In 1968, she suffered a personal blow when her sister Dorothy, with whom she was extremely close throughout her life, died. From time to time, she returned to the movies and also appeared on television from the 1950s to the 1970s, making her final appearance on screen in the movie The Whales of August in 1987. In 1970, she was awarded a special Oscar for her lifetime contributions to motion pictures. Lillian Gish died in 1993 in her hundredth year. She recorded the account of her life in Life and Lillian Gish (1932), The Movies, Mr. Griffith and Me (1969) and Dorothy and Lillian Gish (1973).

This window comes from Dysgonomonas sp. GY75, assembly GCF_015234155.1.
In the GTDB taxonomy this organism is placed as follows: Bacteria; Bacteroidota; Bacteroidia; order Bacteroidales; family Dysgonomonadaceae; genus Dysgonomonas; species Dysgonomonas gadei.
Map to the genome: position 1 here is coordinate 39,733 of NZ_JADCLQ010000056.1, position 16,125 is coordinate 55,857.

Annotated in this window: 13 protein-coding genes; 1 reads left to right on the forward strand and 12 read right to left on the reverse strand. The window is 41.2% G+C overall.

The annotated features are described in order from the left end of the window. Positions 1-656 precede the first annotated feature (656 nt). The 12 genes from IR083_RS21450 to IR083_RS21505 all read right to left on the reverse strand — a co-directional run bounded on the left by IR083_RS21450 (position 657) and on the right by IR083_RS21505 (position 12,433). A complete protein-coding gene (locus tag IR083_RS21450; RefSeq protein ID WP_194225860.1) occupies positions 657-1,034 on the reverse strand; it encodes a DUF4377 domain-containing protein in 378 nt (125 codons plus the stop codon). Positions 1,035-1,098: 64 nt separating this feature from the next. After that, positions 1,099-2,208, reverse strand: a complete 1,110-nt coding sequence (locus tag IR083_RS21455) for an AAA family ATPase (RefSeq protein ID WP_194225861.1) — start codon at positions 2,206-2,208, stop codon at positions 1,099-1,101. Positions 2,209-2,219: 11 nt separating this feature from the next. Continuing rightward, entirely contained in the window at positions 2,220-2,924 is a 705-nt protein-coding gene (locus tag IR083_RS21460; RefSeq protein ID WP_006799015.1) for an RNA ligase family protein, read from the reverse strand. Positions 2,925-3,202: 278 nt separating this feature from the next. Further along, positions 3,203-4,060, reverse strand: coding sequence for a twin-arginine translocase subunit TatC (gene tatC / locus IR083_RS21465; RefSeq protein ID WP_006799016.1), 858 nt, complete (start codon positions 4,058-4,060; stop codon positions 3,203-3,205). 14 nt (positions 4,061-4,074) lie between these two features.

Chronology of Selected Events in the life of Lillian Gish 10/14/1893Lillian Gish born 1912Met and started working for D. W. Griffith 1914Judith of Bethulia ; Folly of Anne 1915Birth of a Nation 1916Intolerance 1917Travels to Europe to film British propaganda film Hearts of the World 1918Hearts of the World 1919Broken Blossoms 1920Directs her first film Remodeling Her Husband 1920Way Down East 1922Orphans of the Storm 1923The White Sister 1924Romola 1924-1925Lawsuit with Charles Duell and Inspiration Pictures 1926La Bohème 1930Albert Bigelow Paine is contracted to write Lillian Gish biography 1932Camille 1936Hamlet 1939Life With Father 1947Duel in the Sun 1948Mary (Mae) Gish dies 1955Night of the Hunter 1957Opening of Congress Hall in Berlin - special ANTA performance starring Lillian Gish and many others 1960The Unforgiven 1965Romeo and Juliet - American Shakespeare Festival 1966Contracts with Disney for Follow Me! Boys 1967Worked on The Comedians in Africa 1968Dorothy Gish dies 1968-1979Lecture tour Lillian Gish and the Movies 1969The Movies, Mr. Griffith and Me published 1970Receives Oscar for lifetime work in motion pictures 1973Dorothy and Lillian Gish published 1987Whales of August 1993Lillian Gish dies